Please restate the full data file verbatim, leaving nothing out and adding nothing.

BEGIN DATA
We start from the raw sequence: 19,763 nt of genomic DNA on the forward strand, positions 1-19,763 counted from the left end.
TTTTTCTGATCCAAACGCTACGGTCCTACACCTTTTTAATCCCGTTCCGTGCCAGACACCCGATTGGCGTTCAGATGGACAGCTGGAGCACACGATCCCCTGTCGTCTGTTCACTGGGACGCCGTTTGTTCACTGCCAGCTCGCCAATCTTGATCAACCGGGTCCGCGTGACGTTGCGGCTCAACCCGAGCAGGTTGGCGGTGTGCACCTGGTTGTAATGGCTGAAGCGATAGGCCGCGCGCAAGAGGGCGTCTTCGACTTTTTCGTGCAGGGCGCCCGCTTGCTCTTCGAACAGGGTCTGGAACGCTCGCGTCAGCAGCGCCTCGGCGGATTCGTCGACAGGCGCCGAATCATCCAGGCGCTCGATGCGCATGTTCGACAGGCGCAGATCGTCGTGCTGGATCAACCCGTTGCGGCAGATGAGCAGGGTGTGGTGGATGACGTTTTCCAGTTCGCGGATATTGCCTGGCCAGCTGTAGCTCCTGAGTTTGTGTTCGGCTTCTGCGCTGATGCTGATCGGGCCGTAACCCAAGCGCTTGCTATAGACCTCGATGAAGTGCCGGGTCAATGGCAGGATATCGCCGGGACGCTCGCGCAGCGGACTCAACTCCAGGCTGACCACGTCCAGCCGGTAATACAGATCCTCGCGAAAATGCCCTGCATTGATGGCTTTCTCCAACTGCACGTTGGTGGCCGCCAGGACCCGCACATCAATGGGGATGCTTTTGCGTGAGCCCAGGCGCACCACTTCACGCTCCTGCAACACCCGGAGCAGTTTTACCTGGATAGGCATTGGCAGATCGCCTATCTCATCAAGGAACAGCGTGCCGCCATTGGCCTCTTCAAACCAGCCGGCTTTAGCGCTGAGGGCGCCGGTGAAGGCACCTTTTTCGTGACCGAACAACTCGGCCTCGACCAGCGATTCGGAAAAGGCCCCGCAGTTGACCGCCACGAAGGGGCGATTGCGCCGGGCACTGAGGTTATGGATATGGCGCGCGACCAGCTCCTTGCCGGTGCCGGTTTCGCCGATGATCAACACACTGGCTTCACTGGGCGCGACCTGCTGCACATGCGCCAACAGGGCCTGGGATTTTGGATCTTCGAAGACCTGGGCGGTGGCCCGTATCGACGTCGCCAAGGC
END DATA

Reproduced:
We start from the raw sequence: 19,763 nt of genomic DNA on the forward strand, positions 1-19,763 counted from the left end.
TTTTTCTGATCCAAACGCTACGGTCCTACACCTTTTTAATCCCGTTCCGTGCCAGACACCCGATTGGCGTTCAGATGGACAGCTGGAGCACACGATCCCCTGTCGTCTGTTCACTGGGACGCCGTTTGTTCACTGCCAGCTCGCCAATCTTGATCAACCGGGTCCGCGTGACGTTGCGGCTCAACCCGAGCAGGTTGGCGGTGTGCACCTGGTTGTAATGGCTGAAGCGATAGGCCGCGCGCAAGAGGGCGTCTTCGACTTTTTCGTGCAGGGCGCCCGCTTGCTCTTCGAACAGGGTCTGGAACGCTCGCGTCAGCAGCGCCTCGGCGGATTCGTCGACAGGCGCCGAATCATCCAGGCGCTCGATGCGCATGTTCGACAGGCGCAGATCGTCGTGCTGGATCAACCCGTTGCGGCAGATGAGCAGGGTGTGGTGGATGACGTTTTCCAGTTCGCGGATATTGCCTGGCCAGCTGTAGCTCCTGAGTTTGTGTTCGGCTTCTGCGCTGATGCTGATCGGGCCGTAACCCAAGCGCTTGCTATAGACCTCGATGAAGTGCCGGGTCAATGGCAGGATATCGCCGGGACGCTCGCGCAGCGGACTCAACTCCAGGCTGACCACGTCCAGCCGGTAATACAGATCCTCGCGAAAATGCCCTGCATTGATGGCTTTCTCCAACTGCACGTTGGTGGCCGCCAGGACCCGCACATCAATGGGGATGCTTTTGCGTGAGCCCAGGCGCACCACTTCACGCTCCTGCAACACCCGGAGCAGTTTTACCTGGATAGGCATTGGCAGATCGCCTATCTCATCAAGGAACAGCGTGCCGCCATTGGCCTCTTCAAACCAGCCGGCTTTAGCGCTGAGGGCGCCGGTGAAGGCACCTTTTTCGTGACCGAACAACTCGGCCTCGACCAGCGATTCGGAAAAGGCCCCGCAGTTGACCGCCACGAAGGGGCGATTGCGCCGGGCACTGAGGTTATGGATATGGCGCGCGACCAGCTCCTTGCCGGTGCCGGTTTCGCCGATGATCAACACACTGGCTTCACTGGGCGCGACCTGCTGCACATGCGCCAACAGGGCCTGGGATTTTGGATCTTCGAAGACCTGGGCGGTGGCCCGTATCGACGTCGCCAAGGC